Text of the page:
Interpol issues arrest warrant for Qatar-based Sheikh Qaradawi

Qatar-based Egyptian Muslim scholar Sheikh Youssef Al-Qaradawi denied inciting murder on his Facebook page, after international police agency Interpol issued a warrant for his arrest requested by Egypt.

“I did not kill, and I never incited to murder so that Interpol would put me on the wanted list,” Al-Qaradawi said according to Ahram Online.

Qaradawi is the chief of the International Union of Muslim Scholars, a union of Muslim academics from across the world.

Interpol said the charges as listed by Egypt are “agreement, incitement and assistance to commit intentional murder, helping prisoners to escape, arson, vandalism and theft.”

Al-Qaradawi has close links to the Muslim Brotherhood and is a critic of the coup against former President Mohamed Morsi.

“Those who killed thousands of innocent people at the Republican Guard headquarters, Manassa, Rabaa, Al-Nahda, Ramsis and others, are known, and are being invited to Western capitals, Russia, the United Nations, just like they are presidents,” Qaradawi said.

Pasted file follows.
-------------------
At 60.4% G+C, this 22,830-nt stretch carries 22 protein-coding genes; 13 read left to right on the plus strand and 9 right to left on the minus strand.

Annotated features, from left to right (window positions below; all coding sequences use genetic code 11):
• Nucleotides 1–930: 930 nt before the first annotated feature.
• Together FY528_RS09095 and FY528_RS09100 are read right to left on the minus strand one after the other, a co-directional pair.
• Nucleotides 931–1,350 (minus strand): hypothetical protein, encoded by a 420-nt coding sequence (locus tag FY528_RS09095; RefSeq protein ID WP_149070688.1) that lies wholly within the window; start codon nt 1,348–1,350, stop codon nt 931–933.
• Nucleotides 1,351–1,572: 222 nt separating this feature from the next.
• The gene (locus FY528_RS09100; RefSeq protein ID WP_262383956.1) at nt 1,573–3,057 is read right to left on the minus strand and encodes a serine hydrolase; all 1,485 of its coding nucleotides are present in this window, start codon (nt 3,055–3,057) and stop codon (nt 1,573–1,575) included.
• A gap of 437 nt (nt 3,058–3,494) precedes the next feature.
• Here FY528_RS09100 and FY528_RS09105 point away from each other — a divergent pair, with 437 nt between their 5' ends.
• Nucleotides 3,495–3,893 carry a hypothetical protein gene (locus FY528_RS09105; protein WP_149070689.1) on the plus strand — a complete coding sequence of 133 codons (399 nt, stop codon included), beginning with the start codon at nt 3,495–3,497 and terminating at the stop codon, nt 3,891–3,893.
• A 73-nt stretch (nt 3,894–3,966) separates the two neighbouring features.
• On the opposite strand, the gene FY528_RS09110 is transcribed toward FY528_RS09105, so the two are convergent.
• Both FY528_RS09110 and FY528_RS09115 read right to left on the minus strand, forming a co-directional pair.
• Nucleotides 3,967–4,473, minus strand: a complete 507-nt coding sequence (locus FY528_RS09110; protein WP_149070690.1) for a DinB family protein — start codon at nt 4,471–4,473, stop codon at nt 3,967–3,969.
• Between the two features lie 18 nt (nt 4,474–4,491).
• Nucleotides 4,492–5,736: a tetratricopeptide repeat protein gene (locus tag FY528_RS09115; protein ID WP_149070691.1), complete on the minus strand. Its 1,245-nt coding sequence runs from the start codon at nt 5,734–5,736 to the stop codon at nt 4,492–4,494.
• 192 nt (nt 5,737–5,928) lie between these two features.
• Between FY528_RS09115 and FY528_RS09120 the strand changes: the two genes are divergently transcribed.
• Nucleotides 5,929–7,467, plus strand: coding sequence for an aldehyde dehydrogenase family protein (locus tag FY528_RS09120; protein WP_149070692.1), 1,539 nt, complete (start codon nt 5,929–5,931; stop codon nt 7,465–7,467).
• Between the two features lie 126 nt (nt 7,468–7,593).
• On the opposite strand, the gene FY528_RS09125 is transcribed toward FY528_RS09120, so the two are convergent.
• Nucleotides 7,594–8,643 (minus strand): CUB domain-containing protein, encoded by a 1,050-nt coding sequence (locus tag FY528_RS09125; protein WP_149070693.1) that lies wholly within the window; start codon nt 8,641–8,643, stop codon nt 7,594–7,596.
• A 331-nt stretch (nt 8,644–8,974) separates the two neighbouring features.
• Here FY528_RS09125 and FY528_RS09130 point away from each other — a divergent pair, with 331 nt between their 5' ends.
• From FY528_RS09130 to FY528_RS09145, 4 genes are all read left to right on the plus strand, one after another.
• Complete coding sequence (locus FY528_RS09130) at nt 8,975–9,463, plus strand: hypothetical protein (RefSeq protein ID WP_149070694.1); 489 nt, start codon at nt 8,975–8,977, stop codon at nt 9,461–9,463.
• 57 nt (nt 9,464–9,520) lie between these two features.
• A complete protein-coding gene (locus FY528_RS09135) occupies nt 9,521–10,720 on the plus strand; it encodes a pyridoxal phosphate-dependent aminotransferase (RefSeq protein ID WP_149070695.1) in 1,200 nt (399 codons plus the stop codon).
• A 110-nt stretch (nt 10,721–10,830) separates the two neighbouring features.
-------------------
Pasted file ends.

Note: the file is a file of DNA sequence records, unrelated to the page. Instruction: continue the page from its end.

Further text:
“There is no consideration for justice or the law.”

Hundreds of Morsi supporters were killed in August 2013 during the dispersal of Rabaa and Al-Nahda sit-ins and in clashes with security forces at Nasr City’s Manassa Memorial and Republican Guard headquarters areas.

Al-Qaradawi also said in a phone call on Rabaa channel that he cannot possibly have been involved in the storming of prisons in 2011, given his age, 88, and his health situation, as he can only travel with the help of a companion.

The International Union of Muslim Scholars launched a campaign entitled “Al-Qaradawi is not a terrorist” to support Al-Qaradawi on social media.

Turkish President Recep Tayyip Erdogan also criticized Egypt’s military rulers for having Interpol issue the arrest warrant, the Daily Star reported.

“Look, a person who came to power through a coup is giving instructions to Interpol,” Erdogan told a religious council in Ankara.

“A step is being taken for arrest of Youssef al-Qaradawi, president of the Union of Muslim Scholars,” he said.

“What kind of a business is this? Science cannot be at the disposal of politics. Politics is the servant of science,” he added.

“Things have turned upside down. All of these developments show the world is unfortunately going not for the good but for the bad.”

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